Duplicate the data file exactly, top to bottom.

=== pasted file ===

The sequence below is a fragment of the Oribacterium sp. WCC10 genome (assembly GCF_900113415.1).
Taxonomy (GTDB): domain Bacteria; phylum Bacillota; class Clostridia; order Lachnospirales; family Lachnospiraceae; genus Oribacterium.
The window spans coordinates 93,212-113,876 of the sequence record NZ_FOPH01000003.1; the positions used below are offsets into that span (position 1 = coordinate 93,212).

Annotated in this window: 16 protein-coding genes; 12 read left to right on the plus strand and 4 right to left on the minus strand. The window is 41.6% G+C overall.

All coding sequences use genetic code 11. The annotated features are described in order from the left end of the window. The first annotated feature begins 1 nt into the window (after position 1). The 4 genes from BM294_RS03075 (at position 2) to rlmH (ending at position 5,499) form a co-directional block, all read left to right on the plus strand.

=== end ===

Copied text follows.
The sequence below is a fragment of the Oribacterium sp. WCC10 genome (assembly GCF_900113415.1).
Taxonomy (GTDB): domain Bacteria; phylum Bacillota; class Clostridia; order Lachnospirales; family Lachnospiraceae; genus Oribacterium.
The window spans coordinates 93,212-113,876 of the sequence record NZ_FOPH01000003.1; the positions used below are offsets into that span (position 1 = coordinate 93,212).

Annotated in this window: 16 protein-coding genes; 12 read left to right on the plus strand and 4 right to left on the minus strand. The window is 41.6% G+C overall.

All coding sequences use genetic code 11. The annotated features are described in order from the left end of the window. The first annotated feature begins 1 nt into the window (after position 1). The 4 genes from BM294_RS03075 (at position 2) to rlmH (ending at position 5,499) form a co-directional block, all read left to right on the plus strand.